Rain Spider – Macro Photography
I got the fright of my life when I closed the bedroom door and found a pretty large rain spider behind it.
I’m not typically scared of spiders, but let’s just say it was unexpected 😉
At first I thought that it was a dead spider, but after having done a bit of research, I found out that spiders, like snakes, crabs and a lot of other creepy crawlies, have to “shed” their skins through a process called “Molting”.
It is a very interesting and complex process.
Now for all practical reasons, rain spiders are perfectly harmless to us humans. People tend to fear them mainly because of their big size (these guys do get to be very large indeed!) and the fact that they so often wander into our homes.
They also put up quite a show when provoked, raising their front legs and exposing their fangs, often running towards and attempting to bite anything brought close to them. Unfortunately, this usually ends in the poor spider simply being killed – either suffering a prolonged death by being sprayed with insecticide not made for anything nearly as large as a rain spider, or by simply being squashed.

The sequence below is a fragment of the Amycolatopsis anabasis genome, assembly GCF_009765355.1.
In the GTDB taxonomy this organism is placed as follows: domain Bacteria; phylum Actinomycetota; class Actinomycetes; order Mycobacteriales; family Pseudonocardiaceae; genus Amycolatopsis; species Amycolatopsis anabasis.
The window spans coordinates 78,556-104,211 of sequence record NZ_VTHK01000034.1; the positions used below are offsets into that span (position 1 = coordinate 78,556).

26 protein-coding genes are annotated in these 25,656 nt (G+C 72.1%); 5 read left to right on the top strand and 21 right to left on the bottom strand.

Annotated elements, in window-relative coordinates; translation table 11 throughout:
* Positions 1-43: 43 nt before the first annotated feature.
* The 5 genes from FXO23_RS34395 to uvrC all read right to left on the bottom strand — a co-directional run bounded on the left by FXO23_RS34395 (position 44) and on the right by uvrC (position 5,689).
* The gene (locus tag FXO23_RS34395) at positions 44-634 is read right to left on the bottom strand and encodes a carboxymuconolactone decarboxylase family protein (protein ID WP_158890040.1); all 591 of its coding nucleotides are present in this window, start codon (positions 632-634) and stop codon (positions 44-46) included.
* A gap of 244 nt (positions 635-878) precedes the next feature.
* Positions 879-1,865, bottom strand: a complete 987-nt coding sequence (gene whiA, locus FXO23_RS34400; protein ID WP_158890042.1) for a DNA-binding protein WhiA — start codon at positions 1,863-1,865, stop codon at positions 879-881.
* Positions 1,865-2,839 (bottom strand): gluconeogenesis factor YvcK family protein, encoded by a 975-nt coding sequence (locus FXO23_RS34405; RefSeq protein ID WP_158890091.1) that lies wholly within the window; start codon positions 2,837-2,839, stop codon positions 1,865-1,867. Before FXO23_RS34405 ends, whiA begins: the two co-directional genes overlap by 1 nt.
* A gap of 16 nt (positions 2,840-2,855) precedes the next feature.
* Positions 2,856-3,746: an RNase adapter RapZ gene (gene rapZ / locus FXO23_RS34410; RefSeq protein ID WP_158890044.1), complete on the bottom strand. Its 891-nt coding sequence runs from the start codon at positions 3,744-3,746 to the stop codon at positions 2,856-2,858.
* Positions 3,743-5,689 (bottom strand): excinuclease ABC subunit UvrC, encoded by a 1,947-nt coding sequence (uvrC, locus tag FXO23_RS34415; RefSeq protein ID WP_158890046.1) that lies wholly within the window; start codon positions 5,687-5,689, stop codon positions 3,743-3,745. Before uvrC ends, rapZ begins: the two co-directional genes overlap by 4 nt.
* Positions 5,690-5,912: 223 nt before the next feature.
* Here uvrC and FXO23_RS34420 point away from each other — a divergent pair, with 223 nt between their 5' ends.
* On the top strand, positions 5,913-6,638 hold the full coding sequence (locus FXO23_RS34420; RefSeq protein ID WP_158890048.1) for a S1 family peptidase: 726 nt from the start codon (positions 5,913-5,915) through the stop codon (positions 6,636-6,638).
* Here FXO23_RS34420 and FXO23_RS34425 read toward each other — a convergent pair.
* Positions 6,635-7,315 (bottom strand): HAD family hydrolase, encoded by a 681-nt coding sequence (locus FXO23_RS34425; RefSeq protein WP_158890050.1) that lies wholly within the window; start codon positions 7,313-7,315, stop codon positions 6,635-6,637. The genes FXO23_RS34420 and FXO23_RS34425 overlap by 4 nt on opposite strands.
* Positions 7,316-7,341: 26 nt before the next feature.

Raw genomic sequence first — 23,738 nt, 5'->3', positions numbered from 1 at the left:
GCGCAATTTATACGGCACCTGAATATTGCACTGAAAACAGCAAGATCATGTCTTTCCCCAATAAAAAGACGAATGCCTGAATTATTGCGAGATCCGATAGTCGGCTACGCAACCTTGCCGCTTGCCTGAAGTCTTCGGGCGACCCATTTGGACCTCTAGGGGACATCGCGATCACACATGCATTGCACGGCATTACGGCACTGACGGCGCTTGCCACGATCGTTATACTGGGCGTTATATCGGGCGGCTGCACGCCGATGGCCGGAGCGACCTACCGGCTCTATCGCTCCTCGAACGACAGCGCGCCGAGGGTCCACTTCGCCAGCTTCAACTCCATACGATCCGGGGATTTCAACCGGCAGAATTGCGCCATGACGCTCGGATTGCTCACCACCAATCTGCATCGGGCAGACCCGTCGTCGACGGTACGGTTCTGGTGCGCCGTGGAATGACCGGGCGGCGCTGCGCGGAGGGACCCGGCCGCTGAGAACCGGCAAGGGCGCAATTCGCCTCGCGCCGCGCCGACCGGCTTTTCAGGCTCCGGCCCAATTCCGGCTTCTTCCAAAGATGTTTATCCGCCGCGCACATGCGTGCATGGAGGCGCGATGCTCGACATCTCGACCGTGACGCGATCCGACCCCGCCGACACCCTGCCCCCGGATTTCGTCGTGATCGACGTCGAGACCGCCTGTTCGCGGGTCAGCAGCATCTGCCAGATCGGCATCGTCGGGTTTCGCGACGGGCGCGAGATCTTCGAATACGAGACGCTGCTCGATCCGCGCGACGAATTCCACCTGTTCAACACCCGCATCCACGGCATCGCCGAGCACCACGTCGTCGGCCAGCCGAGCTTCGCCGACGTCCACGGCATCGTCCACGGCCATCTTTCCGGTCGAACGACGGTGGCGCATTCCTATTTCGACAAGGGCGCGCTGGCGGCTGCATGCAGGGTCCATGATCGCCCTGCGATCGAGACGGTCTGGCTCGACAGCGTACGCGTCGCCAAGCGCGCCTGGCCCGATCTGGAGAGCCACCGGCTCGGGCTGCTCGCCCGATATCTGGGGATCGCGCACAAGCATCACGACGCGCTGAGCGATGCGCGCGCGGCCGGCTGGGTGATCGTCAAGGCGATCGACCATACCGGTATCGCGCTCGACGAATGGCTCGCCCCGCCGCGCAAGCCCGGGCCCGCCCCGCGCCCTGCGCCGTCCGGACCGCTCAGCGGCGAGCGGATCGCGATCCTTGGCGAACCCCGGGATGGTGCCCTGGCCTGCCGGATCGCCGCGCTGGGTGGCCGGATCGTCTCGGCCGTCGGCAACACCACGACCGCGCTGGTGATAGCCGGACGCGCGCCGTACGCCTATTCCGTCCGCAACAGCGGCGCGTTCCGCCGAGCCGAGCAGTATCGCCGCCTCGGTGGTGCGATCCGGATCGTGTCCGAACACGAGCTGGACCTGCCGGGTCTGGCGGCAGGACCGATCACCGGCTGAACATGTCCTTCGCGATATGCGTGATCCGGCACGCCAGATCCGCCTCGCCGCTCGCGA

It is so sad that people in this day and age still do not realise that the rain spider means them no harm and if left alone will most likely find its own way out again, to where it will not be disturbed by lights and people. The most ironic thing is probably killing one of nature’s best pest controllers with the very insecticide that was meant for the rain spider’s natural prey?
I obviously had to get my trusty little reversal ring out to try a bit of macro photography on this little critter. Isn’t it amazing what we can discover when we start to look at life a little closer?
Here are a couple of photos that will hopefully make you look at spiders or at least rain spiders a little differently.
Thanks for looking!
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